The Audiovisual Future
From 18 DUO communities and 21 centers around the country came an overwhelmingly positive response to a video questionnaire sent out by North American Operations in October this year. Most people felt that video is an inexpensive, versatile medium, with the average cost per showing running at $30, and as low as $10 or less within 17 communities. Overall, the communities would like to show videos more than once a month, and 28 favored videos of other North American communities' facilities and activities. Other than Maharaj Ji's satsang, the most requested video topic was satsang from the initiators.
In light of this favorable input, NAO began to work on a comprehensive program for the production and distribution of audiovisual material.
To date, the following plans are ready for action:
(1) Guru Maharaj Ji's satsang will be recorded on color video when it becomes possible to rent color equipment, while black and white will continue to be used in the meantime.
Two possibilities are also being investigated for recording of Maharaj Ji's satsangs for international distribution: 16mm film and video. Both have their individual drawbacks and advantages.
In the past, production of 16mm film has been slow because of necessary laboratory processing of separate sound recording onto the film track, after the two tracks have been carefully synched on a film editing bench. At the quickest, film production would take two weeks to a month. One method to avoid this delay is the recent innovation of "single system" 16mm equipment that records sound directly onto the original film, which can then be developed into a positive print for im- mediate use. However, the initial outlay for cameras would be expensive, around the $20,000 mark.
The relatively new medium of video has yet to standardize its equipment operating specifics around the world. Whereas 16mm works at a standard international running speed of 24 frames per second for instance, different video companies and countries incorporate varying scanning systems, tape widths and speeds into their formats for recording and playback. America and Japan now have compatible systems, but it would be necessary for DLM to buy additional equipment (at about $3,000) to fulfill European needs. Super 8 film has also been considered but it seems that this is also difficult to get in Europe. So more research has to be made before deciding on an international medium for relaying Guru Maharaj Ji's satsang.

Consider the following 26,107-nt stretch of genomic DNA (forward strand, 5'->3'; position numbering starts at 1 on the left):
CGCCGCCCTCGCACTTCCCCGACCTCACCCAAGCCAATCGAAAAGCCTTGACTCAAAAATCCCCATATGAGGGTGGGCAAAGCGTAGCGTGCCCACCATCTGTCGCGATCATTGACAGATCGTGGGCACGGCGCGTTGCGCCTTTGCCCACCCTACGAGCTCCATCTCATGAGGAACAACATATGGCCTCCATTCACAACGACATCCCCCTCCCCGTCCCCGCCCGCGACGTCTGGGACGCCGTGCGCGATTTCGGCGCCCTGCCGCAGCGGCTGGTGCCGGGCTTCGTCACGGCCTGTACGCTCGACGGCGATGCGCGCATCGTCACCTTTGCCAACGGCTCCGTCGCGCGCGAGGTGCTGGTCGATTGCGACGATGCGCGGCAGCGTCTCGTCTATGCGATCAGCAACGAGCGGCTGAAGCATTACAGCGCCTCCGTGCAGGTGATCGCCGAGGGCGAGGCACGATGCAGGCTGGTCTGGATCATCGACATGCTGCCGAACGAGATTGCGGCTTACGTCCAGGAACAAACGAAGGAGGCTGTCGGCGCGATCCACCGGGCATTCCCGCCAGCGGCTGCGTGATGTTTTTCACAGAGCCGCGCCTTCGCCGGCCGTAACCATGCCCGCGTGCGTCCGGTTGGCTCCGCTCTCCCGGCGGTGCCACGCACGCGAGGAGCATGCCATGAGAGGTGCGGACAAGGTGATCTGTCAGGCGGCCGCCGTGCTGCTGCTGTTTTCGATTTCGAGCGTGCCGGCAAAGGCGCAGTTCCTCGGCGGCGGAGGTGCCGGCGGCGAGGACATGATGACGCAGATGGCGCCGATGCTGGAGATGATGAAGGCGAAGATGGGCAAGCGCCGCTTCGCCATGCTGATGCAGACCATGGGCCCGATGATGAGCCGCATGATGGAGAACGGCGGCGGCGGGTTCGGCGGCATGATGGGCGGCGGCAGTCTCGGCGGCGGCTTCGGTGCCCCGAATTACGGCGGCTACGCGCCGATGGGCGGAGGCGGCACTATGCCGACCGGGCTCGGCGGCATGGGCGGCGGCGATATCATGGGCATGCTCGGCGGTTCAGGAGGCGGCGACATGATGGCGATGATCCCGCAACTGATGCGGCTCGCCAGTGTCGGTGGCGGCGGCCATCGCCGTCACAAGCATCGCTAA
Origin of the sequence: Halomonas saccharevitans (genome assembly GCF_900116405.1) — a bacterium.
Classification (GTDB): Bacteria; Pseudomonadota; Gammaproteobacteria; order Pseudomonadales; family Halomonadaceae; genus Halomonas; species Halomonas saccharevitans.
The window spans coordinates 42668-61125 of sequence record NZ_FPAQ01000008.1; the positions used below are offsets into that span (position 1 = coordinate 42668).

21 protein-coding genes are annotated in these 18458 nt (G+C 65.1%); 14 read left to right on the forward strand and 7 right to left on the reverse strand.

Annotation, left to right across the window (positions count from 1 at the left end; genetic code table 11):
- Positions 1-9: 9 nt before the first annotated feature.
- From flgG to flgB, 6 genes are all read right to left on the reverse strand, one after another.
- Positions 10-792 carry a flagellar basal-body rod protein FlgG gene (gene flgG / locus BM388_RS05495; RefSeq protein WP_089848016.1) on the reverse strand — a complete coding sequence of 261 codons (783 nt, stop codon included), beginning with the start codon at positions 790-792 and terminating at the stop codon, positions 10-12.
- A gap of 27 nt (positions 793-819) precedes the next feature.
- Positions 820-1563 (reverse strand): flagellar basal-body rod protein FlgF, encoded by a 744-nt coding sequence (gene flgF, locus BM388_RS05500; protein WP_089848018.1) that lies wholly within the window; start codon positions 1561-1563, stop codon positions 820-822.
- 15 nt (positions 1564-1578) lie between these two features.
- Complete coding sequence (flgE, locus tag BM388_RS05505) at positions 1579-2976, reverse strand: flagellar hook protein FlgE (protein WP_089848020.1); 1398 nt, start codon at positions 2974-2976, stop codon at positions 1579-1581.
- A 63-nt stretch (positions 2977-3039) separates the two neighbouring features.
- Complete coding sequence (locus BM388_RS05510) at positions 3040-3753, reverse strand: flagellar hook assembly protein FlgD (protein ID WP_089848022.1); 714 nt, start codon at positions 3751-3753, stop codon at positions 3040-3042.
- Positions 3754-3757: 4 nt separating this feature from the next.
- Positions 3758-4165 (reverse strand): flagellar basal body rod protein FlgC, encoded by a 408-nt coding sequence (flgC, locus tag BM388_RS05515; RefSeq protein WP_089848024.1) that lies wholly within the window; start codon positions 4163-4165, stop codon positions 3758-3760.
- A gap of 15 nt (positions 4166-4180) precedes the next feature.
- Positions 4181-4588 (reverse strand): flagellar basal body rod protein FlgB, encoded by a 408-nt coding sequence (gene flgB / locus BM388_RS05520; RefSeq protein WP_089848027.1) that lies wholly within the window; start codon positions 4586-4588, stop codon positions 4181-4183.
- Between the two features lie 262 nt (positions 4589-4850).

(2) A series of videos featuring Bill Patterson will be produced for the aspirant program, to reflect the understanding the initiators arrived at in their recent meetings in Denver.
(3) Communities with audiovisual equipment available will be encouraged to produce videos of their facilities, activities, or programs. Already Washington, D.C. has helped Jim Vuko produce a video of legal information for the communities considering branch status and Portland, Oregon, has plans underway fora video on their method of self-government.
(4) "PMT" and "DIT' cassette tapes will be phased out, to be replaced by cassettes produced at headquarters of Maharaj Ji's latest satsang and IHQ tapes for organizational communications. For members at large, "Satsang Tapes of the Month," featuring premie and initiator satsang are being planned and should be offered early in 1977. This experimental program was suggested at the centers conferences in March this year. In addition, there will be a subscription service for Maharaj Ji's tapes, so that members at large can receive them at the same time as communities now receive them. (See Advertisements in this issue.)
Centers and Members At Large
The centers conferences of March this year created tremendous input, and this is still being reviewed by the NAO staff. The NAO staff is still concerned with the legal status for centers, modifying the definition of a DLM center, and dealing with some communities' renewed interest in becoming centers. So far, five communities, Houston, Milwaukee, Phoenix, Portland, Oregon, and New Haven, have signed and returned agency agreements which provide for non-ashram residents representing DLM, Inc. And in early November, nine new applications for center status came in, while premies in Kansas City, Indianapolis and Pittsburgh decided not to continue as legally affiliated branches. To help deal with this influx of activity "from the field." Lemuel Lasher, formerly of Erie, Pennsylvania, has arrived in Denver to take on the job of centers co-ordinator, which mostly involves handling requests and relaying information to centers by phone and through regular mailings. Lem is a former center co-ordinator and is expected to better understand the "center" in a period when, hopefully, distinctions between centers and "DUO communities" will die out.
Other results of the centers conferences include suggestions on the development of proposals for a "Members at Large" program. The "Tape of the Month" and tape subscription service mentioned earlier on in this article was one suggestion now being put into motion. Following up conference suggestions, NAO is still encouraging premies who live away from communities to make contact with the centers and DUO offices nearest them rather than writing to Denver, as they feel that "MAL" needs can best be served through regional communications. To help build up a network of interdependence among small groups, individuals, and major communities, plans are under way to establish regional film, tape, and video libraries, making the latest audiovisual news and inspiration available without charge to centers and perhaps for a small rental fee to individuals who want to sponsor a program in their home towns.
4 Divine Times, December 1976